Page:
Connecting the Dots with Mexican Composer, Gabriela Ortiz

revolution When growing up, I was exposed to a great deal of revolutionary music. I would
listen to music by Victor Jara, Mercedes Sosa, Inti Illimani, and Silvio Rodriguez. While the music components of these artists are simple, the content of the lyrics is extremely complex. The words that go along with the music cover political issues in a raw manner. This is a taste of how the lyrics look like:

The United People Will Never Be Defeated

The united people will never be defeated,

the united people will never be defeated…

On foot, singing

because we are going triumph.

Advance now,

flags of unity.

And you will come

marching together with me,

and in that way you will see

your song and your flag flourish.

The light

of a new dawn

now announces

the life which will come.

On foot, fighting,

the people will triumph.

It will be better,

the life which will come

to conquer

our happiness

and in a protest,

a thousand voices of combat will revolt,

they will demonstrate

the song of liberty,

with courage

the motherland will be victorious.

And now the people

rises up in the fight

with the voice of a giant,

shouting: go forward!

The united people will never be defeated,

the united people will never be defeated…


It never crossed to my mind that there is a composer of classical musical that grew up listening to the same type of music that I did.  Gabriela Ortiz is a Mexican composer that was born in a family of music lovers. Gabriela Ortiz mentions in interviews that she grew up listening to classical music and “folk” music. I would describe her definition of “folk” music as music with political content. Both types of styles were equally important for her.

“Composers reflect their historic context” ~Gabriela Ortiz

                Gabriela Ortiz intents her music to educate and express what is happening in the world, every piece she composes has a deep meaning behind it. She likes communicating with the performers to create a meaningful piece of art. Gabriela Ortiz also combines poetry and unusual sounds in her compositions; however, her blend of sounds is mind-boggling. Her knowledge of instrumentation is fabulous, her compositions sound well-balanced. I feel identified with her music, even before I knew her background.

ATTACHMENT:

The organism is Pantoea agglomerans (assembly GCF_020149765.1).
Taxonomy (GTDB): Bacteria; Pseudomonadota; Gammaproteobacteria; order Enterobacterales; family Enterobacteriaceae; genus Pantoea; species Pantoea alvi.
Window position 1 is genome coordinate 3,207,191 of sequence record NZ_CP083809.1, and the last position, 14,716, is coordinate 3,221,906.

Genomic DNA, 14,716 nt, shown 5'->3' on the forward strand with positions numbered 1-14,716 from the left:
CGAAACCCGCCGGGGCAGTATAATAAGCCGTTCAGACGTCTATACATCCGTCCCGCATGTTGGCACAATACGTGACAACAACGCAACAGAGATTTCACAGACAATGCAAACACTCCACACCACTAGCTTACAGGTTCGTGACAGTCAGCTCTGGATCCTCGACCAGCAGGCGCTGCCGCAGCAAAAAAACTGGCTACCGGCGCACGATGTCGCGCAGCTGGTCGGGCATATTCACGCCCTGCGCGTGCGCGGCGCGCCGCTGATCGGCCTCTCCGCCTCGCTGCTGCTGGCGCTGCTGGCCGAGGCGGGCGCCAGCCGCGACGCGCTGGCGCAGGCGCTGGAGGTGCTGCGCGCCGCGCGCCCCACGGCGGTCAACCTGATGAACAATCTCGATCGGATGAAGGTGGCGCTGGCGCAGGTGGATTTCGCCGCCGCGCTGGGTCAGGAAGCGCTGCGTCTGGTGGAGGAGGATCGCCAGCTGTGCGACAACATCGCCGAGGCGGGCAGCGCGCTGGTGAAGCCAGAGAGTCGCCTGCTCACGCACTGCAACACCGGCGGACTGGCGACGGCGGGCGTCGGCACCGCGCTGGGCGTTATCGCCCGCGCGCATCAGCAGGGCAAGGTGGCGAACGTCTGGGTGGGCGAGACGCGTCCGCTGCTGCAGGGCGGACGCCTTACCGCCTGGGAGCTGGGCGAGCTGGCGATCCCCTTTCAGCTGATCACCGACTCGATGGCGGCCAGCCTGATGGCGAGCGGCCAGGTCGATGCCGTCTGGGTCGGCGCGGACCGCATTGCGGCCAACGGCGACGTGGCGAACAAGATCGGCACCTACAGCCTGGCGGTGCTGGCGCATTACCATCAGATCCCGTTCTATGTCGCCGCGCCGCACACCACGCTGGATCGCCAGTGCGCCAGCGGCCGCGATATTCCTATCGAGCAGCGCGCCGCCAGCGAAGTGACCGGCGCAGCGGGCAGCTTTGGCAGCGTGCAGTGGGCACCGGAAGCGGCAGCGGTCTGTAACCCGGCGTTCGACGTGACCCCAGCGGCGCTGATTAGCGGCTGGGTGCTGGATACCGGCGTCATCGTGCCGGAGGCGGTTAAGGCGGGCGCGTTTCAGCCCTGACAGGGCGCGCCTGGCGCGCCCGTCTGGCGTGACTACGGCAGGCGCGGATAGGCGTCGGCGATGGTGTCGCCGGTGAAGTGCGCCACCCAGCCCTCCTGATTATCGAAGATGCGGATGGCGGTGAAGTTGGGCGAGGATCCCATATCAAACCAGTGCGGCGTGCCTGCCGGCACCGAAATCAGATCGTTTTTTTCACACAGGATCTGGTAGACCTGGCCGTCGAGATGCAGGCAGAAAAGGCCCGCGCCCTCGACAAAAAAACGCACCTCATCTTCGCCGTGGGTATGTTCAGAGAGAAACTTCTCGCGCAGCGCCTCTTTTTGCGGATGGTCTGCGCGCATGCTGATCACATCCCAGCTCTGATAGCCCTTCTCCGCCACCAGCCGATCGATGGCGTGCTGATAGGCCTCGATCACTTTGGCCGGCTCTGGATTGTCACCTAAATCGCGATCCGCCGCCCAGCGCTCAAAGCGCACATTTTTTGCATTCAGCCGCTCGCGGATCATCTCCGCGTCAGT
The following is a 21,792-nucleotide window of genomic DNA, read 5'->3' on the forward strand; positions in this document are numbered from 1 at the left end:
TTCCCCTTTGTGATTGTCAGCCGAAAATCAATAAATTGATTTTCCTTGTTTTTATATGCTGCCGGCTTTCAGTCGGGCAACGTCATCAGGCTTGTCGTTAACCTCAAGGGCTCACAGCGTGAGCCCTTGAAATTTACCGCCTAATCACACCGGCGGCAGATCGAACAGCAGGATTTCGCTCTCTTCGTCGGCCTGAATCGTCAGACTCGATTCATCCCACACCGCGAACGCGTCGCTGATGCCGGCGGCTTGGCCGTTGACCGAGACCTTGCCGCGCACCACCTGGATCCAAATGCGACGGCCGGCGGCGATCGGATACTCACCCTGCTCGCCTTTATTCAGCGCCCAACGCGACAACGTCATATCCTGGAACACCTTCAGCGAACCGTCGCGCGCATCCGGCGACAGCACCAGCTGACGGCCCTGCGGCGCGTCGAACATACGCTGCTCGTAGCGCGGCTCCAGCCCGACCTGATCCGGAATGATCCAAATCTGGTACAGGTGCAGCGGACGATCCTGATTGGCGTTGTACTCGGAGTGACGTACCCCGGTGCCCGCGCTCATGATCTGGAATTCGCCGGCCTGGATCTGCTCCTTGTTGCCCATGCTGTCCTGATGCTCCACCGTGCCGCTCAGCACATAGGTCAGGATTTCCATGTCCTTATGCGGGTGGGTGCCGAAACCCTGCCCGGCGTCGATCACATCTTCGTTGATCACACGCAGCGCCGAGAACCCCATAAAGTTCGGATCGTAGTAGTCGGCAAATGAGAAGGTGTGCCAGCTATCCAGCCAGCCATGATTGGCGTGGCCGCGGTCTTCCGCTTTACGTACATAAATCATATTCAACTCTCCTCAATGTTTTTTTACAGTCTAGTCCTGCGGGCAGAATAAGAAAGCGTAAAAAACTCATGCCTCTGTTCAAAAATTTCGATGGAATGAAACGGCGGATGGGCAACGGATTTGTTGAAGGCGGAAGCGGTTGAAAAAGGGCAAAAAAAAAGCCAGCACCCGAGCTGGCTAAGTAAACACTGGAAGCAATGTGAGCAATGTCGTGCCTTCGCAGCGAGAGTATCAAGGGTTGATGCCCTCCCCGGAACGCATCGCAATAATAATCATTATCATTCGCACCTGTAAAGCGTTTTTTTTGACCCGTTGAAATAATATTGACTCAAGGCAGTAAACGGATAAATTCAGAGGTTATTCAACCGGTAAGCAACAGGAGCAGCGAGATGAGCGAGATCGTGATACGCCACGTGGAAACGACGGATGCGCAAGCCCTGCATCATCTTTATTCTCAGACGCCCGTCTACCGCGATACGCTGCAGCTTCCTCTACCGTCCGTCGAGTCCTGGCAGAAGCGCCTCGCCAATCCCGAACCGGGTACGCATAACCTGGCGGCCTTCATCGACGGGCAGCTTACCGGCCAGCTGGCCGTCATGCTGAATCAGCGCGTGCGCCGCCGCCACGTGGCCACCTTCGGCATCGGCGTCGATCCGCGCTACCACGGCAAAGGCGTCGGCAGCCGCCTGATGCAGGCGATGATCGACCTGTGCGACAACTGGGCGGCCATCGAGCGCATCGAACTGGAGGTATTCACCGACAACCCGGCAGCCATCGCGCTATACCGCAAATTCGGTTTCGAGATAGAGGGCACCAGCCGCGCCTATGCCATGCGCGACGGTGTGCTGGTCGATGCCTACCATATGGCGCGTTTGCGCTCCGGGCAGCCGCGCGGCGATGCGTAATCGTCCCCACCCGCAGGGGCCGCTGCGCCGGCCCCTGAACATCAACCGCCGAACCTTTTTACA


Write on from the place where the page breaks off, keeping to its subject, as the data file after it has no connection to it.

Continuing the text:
Rio Bravo, is a piece that Gabriela Ortiz that expresses the contrasting sides of the El Paso-Juarez border. The piece was written after poem written by a poet from El Paso, Texas. Rio Bravo features glass cups that hold a tritone-drone followed by an unison-drone. In addition, a baritone and violin exchange melodies. Perhaps the glass drone represents the river, the Baritone resemble Juarez, and the violin El Paso.

I used to think that only happy emotions were good, I must admit that Rio Bravo makes me feel uncomfortable, but that does not mean is a bad art. This piece is successful because it expresses the suffering that immigrants crossing the border experience.


I feel identified with Gabriela Ortiz. Her ideals are similar to mine. Gabriela Ortiz says that musicians must give, share, work hard, and be the best human being possible. Borders should not exist, music can bring hope to our world.


By Sandra Rivera



Ricardo Miranda Pérez. “Ortiz, Gabriela.” Grove Music Online. Oxford Music Online. Oxford University Press, accessed April 18, 2017,


Photo Credit: Armando Trull 




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